Here is another Library installment: Penn’s Rise and Progress.
Originally written as an introduction to Fox’s Journal, this essay has been reprinted many times since the 1690s as a separate booklet. In recent years, Friends United Press has kept some version of it in print (my own copy is pretty beat up by now), but FUP’s website is under construction or inoperative. Print on demand copies are also available. I’ve added a public domain copy of the text to my library for your use.
There are three reasons that, in my opinion, make this text worth reading for just about any Friend.
First, of course, is the affectionate and lively portrait Penn gives of George Fox. As historians (such as Larry Ingle) make clear, there are many reasons to criticize Fox, and be skeptical of his version of some events. However, he was beloved by many in his day, and had a tremendous impact on his time. Penn, a younger man, from a higher class and more education, give us a glimpse of what made him so appealing, and so inspiring to many of his contemporaries.
Second, Penn’s is an account of the Quaker movement as he experienced it, and heard about it from his elders. When first I read this piece, I was struck by how Penn situates the Quaker movement, with all its peculiarities, in the broadest possible sweep of history.
Third, Penn writes with real insight about the nature of Quaker ministry, including its educative, pastoral, and prophetic roles with the Quaker world, and beyond, in publishing Truth to the world at large. He exhorts his brother and sister ministers to keep close to their first love, the life of God in all:
…first, as to you my beloved and much honoured brethren in Christ, that are in the exercise of the ministry: O! feel life in your ministry. Let life be your commission, your well-spring and treasury on all such occasions; else, you well know, there can be no begetting to God: since nothing can quicken or make people alive to God, but the life of God; and it must be a ministry in and from life, that enlivens any people to God.
But then he goes on to remind them that they have a role in noticing and answering that divine life not only in “official” settings, e.g. meetings for worship, but also in all other facets of people’s lives, where that sense of Presence has healing and consoling power, as well as educative and challenging:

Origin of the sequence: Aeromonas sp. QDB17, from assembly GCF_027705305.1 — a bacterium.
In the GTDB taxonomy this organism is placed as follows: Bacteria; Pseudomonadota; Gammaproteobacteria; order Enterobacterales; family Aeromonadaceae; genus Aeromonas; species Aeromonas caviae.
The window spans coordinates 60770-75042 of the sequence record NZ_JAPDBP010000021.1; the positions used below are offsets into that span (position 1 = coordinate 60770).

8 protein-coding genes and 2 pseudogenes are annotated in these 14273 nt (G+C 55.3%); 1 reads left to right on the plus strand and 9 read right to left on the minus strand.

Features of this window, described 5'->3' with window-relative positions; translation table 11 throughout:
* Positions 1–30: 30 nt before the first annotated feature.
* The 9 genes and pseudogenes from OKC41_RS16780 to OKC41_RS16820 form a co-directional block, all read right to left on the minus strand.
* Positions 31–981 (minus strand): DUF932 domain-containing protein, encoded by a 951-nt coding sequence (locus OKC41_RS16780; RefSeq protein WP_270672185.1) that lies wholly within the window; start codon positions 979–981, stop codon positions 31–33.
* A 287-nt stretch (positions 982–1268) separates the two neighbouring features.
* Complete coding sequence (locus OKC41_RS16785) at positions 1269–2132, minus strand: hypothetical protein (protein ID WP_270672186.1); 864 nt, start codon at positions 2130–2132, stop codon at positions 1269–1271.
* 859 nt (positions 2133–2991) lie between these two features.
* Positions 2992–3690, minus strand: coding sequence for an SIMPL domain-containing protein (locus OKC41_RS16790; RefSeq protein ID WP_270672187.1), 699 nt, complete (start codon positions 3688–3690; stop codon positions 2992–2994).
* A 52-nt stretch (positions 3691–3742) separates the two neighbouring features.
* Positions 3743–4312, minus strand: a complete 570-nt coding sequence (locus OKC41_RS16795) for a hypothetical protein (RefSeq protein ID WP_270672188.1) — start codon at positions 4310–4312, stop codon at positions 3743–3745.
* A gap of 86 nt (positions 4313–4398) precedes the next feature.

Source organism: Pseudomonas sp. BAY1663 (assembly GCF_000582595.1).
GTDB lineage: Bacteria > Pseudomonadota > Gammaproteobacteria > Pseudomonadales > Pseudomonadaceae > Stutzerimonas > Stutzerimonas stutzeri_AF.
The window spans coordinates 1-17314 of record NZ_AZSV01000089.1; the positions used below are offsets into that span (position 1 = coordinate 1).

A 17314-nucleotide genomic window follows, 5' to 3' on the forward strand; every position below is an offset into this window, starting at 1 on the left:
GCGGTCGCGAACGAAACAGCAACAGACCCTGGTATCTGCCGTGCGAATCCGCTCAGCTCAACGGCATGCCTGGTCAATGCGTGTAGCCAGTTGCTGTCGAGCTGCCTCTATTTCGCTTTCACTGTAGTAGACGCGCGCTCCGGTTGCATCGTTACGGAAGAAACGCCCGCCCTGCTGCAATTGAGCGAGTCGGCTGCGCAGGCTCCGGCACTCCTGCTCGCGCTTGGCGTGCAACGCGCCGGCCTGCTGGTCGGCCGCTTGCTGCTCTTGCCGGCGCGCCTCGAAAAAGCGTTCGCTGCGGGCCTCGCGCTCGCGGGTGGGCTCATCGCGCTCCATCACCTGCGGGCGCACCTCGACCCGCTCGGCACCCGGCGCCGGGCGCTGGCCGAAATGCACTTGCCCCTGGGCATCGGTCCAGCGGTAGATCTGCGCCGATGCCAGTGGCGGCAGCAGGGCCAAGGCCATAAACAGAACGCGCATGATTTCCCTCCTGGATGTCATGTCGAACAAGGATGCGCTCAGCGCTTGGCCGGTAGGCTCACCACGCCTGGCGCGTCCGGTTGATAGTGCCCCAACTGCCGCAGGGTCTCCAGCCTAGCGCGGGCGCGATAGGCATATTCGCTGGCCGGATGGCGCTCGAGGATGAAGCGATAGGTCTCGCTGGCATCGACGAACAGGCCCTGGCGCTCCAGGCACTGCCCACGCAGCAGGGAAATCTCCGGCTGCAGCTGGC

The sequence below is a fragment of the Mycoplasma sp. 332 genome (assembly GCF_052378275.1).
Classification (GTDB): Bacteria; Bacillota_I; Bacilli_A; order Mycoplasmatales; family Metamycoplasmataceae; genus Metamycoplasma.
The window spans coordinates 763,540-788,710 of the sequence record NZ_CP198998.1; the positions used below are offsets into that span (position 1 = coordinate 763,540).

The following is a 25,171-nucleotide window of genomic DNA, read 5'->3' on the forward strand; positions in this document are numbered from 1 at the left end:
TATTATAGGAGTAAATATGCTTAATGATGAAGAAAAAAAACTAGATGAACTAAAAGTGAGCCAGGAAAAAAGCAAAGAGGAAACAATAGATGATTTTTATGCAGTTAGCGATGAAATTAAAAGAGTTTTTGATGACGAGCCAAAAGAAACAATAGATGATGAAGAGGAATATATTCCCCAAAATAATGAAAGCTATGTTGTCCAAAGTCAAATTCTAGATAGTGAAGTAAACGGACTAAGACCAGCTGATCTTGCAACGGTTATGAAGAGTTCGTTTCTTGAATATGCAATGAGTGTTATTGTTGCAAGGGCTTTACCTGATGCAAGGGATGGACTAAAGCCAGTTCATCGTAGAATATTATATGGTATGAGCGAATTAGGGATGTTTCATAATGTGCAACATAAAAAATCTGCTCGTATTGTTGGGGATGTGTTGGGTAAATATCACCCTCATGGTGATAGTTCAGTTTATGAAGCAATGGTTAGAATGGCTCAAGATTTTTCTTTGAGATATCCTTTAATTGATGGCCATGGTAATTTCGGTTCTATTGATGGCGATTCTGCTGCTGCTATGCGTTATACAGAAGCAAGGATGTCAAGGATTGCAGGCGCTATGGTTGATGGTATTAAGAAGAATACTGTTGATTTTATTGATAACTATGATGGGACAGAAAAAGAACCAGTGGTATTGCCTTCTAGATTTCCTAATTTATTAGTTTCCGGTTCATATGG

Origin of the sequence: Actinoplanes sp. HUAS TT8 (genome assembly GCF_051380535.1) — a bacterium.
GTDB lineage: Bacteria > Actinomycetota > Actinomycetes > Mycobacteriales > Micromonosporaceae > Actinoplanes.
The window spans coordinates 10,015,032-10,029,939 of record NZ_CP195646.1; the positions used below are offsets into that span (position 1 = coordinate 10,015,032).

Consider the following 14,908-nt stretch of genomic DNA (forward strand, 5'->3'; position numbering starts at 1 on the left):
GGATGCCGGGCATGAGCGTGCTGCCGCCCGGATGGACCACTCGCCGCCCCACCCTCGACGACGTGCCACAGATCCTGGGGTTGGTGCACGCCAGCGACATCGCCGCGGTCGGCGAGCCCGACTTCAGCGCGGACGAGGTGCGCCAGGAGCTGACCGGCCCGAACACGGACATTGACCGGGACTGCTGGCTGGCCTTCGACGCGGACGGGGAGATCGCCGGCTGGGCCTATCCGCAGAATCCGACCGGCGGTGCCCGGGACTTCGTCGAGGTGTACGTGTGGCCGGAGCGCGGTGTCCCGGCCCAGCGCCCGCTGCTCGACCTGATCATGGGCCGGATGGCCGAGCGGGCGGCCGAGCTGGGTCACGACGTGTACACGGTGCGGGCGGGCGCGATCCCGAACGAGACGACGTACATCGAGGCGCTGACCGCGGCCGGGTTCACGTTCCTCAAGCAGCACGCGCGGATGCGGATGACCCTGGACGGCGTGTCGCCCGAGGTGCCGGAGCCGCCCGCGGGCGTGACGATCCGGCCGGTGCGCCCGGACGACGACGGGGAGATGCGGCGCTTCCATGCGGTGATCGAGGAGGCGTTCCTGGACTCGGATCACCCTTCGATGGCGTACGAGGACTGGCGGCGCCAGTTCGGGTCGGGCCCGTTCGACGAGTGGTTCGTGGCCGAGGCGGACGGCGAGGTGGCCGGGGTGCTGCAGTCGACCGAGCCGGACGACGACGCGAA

I beseech you, that you would not think it sufficient to declare the word of life in their assemblies, however edifying and comfortable such opportunities may be to you and them: but, as was the practice of the man of God [Fox] before mentioned, in great measure, when among us, inquire the state of the several churches you visit; who among them are afflicted or sick, who are tempted, and if any are unfaithful or obstinate; and endeavour to issue those things in the wisdom and power of God, which will be a glorious crown upon your ministry. As that prepares your way in the hearts of the people… so it gives you credit with them to do them good by your advice in other respects; the afflicted will be comforted by you, the tempted strengthened, the sick refreshed, the unfaithful convicted and restored, and such as are obstinate, softened and fitted for reconciliation; which is clinching the nail, and applying and fastening the general testimony, by this particular care of the several branches of it, in reference to them more immediately concerned in it.
After all, “prophecy” can bring consolation and hope, as well as denunciation, warning, or reproof — and perhaps even more so, because the aim of prophecy is a faithful people, and many people’s faithfulness is weaker than they’d like because of the travails and confusions of day to day living.
In the edition I have posted, Penn’s essay is about 37 pages long, written in Penn’s most winning style. In many ways William Penn the author feels more accessible than Fox, Fell, Pennington, or Barclay— the parts of him that hint at the emerging Enlightenment lend his writing a grace that also makes him an effective spokesperson for his elders, whose world view is more alien to the modern mind.
Penn’s reflections on ministry and its role in a vital religious movement are well worth revisiting from time to time, and for any and all of the three “themes” I have raised up, the Rise and Progress would be a very suitable text for group study, whether in an informal group, or as part of the work of your Meeting on Ministry and Counsel.